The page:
New Zealand’s greatest goal scorer has slammed the prospect of the national team ditching its nickname of the All Whites due to racial connotations.
New Zealand Football, the game’s governing body in the country, is looking to drop the long-held nickname of the senior men’s national team due to “cultural inclusivity” reasons. The organisation has reached out to stakeholders for feedback on the name, which has been used for almost 40 years.
A clash between New Zealand and Ireland at the Aviva Stadium in Dublin in 2019.Credit:Getty
However, some of the country’s greatest players have defended the name, which they believe has no racial overtones. Vaughan Coveny is the record goal scorer for New Zealand and the side’s third most capped player.
“I am a bit of traditionalist, I played there for many years and I am surprised they want to do that. It sort of baffles me why they want to go down the track. Will they also then change the All Blacks?” Coveny said. “What’s the need to change it? It’s been like that for many years. It’s about the history, the sport and how far it goes back.”
The All Whites is a reference to the country’s most famous team, the All Blacks in rugby. The name first appeared in the build-up to New Zealand’s first appearance at a World Cup in 1982, when the team ditched its black shorts for a completely white kit. New Zealand have not changed their uniform since.
“The All Whites have always been the New Zealand soccer team, ever since I was a kid,” Coveny said. “From the day you’re born you’re brought up with it, you go through your years playing soccer and looking up to that.”
New Zealand’s greatest player was also against the name change. Former Bundesliga star and Oceania Player of the Century, Wynton Rufer, is of Maori descent and doesn’t see any racial connotation to the name. Speaking to local media, he said a name change would ignore the history of the national team, which has qualified for two World Cups.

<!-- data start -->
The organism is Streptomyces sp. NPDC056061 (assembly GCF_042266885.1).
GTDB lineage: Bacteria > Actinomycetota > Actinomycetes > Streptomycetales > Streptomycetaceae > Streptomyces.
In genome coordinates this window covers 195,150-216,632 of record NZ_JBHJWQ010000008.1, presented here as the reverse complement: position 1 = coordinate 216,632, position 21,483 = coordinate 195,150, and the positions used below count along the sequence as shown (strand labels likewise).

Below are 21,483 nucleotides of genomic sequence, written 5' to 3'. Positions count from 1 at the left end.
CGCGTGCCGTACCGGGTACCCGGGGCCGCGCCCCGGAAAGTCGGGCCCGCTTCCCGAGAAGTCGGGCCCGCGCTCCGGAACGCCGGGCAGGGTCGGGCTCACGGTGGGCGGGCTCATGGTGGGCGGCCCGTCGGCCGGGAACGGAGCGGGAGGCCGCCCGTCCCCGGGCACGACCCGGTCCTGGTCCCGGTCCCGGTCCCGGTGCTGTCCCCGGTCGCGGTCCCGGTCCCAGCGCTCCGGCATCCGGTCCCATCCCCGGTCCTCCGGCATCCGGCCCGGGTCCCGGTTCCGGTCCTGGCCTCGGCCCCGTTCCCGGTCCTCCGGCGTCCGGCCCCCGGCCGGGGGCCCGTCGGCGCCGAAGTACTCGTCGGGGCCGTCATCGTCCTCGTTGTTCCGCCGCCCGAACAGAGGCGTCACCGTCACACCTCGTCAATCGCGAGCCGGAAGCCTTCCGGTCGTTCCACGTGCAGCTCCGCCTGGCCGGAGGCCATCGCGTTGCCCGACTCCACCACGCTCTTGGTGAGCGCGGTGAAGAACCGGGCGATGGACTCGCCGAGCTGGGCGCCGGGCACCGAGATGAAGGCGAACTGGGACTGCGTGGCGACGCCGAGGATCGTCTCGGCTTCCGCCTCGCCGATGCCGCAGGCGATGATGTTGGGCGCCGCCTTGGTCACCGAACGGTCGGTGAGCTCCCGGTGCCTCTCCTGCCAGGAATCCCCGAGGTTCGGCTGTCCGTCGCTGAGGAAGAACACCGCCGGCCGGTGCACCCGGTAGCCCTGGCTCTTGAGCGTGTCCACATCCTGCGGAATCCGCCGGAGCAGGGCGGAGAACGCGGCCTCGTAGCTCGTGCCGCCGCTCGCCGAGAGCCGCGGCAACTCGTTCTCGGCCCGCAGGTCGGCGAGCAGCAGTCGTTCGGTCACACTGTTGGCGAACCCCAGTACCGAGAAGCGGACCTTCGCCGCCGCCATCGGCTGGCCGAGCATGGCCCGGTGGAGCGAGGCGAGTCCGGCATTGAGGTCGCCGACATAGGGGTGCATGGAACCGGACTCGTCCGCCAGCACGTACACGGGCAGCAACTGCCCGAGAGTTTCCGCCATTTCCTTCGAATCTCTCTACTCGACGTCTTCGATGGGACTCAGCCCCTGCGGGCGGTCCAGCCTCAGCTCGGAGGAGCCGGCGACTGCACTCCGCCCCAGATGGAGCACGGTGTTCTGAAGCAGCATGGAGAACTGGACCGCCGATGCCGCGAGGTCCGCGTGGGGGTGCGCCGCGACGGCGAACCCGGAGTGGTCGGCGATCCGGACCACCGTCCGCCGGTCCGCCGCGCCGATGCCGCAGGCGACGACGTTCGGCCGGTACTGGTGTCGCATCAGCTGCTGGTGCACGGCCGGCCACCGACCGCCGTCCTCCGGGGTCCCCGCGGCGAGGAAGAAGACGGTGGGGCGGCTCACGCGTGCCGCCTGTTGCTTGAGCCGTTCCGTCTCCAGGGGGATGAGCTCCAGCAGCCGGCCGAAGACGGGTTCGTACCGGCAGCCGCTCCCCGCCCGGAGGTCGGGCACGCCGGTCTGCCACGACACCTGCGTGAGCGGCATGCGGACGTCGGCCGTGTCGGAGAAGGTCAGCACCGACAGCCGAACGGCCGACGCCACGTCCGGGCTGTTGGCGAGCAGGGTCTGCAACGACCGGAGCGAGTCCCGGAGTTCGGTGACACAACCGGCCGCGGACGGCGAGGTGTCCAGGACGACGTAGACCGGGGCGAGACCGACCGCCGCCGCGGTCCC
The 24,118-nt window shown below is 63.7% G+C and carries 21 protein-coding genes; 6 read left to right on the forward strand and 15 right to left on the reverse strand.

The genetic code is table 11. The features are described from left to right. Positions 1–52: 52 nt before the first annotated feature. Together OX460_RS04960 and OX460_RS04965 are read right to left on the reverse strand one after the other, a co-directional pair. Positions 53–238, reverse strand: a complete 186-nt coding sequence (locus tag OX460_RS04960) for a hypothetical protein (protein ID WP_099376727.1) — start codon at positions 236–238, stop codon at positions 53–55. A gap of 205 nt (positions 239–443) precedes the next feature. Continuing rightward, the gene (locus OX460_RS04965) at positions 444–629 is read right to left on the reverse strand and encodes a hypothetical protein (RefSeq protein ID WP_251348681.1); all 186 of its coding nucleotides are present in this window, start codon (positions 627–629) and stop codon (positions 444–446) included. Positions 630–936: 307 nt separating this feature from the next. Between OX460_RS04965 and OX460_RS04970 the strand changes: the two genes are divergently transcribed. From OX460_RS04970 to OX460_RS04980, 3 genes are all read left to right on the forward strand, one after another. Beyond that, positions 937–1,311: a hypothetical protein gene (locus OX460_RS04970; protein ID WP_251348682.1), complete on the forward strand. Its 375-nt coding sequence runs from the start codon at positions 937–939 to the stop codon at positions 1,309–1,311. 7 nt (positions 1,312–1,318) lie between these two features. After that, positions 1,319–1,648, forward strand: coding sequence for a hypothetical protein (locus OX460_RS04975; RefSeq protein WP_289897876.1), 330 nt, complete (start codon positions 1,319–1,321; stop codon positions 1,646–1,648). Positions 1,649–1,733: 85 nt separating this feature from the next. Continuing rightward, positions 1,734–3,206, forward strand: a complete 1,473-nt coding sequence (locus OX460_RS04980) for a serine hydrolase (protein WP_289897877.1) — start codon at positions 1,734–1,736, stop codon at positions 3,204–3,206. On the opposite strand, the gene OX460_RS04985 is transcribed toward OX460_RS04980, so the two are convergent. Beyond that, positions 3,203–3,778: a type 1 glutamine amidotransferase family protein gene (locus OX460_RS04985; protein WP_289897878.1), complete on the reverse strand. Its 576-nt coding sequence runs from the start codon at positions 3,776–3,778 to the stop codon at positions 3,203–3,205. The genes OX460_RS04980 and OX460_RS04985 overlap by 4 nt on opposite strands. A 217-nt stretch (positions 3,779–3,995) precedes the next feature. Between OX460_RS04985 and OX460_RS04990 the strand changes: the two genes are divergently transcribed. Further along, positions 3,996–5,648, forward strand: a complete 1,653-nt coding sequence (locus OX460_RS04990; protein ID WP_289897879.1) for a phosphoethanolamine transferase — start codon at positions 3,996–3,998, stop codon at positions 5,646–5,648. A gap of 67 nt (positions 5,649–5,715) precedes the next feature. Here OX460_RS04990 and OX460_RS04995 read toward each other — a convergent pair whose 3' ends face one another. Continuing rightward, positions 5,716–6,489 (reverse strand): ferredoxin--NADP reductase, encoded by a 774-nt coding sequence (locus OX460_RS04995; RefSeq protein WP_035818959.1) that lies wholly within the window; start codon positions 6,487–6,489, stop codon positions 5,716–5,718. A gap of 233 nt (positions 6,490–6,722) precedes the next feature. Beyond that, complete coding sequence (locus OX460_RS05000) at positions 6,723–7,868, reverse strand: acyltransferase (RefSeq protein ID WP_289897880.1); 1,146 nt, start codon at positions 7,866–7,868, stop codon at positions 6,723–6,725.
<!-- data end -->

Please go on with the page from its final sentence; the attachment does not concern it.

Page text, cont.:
Vaughan Coveny is New Zealand’s record goal scorer.Credit:Getty
“It’s all associated with the All Blacks and it’s all about success, winning and unity, and all those good messages,” Rufer told Stuff NZ. “I’m Ngati Porou and watching the All Blacks and the way they dance and skip around on the field because they’ve got brilliant footwork, that’s how I tried to play football with magic and flair and that comes from my upbringing as a Maori from my mum’s side. There was never any racism there and around the name. It’s synonymous with the name the All Blacks.”
NZF is yet to decide whether to drop the All Whites brand but confirmed it was exploring alternatives.
“New Zealand Football is on a journey around cultural inclusivity and respecting the principles of Te Tiriti o Waitangi,” an NZF statement said. “As part of our delivery and sustainability project announced last year, we are in the process of working with stakeholders across the game, as well as people from outside football, looking at all areas of the organisation to make sure they are fit for purpose in 2021 and beyond.”
The All Whites aren’t alone in having a nickname derived from the All Blacks. The Black Sticks are New Zealand’s hockey team, the Tall Blacks are the basketball side and the nation’s ice hockey team is the Ice Blacks.
Sports clubs are becoming increasingly aware of cultural sensitivity related to branding and names. The Canterbury Crusaders Super Rugby club dropped the knight and shield from its logo in the aftermath of the 2019 Christchurch massacre. In the US, the Washington NFL team ditched its “Redskins” logo featuring a Native American chief. The Cleveland Indians baseball team also abandoned its cartoon Native American logo.
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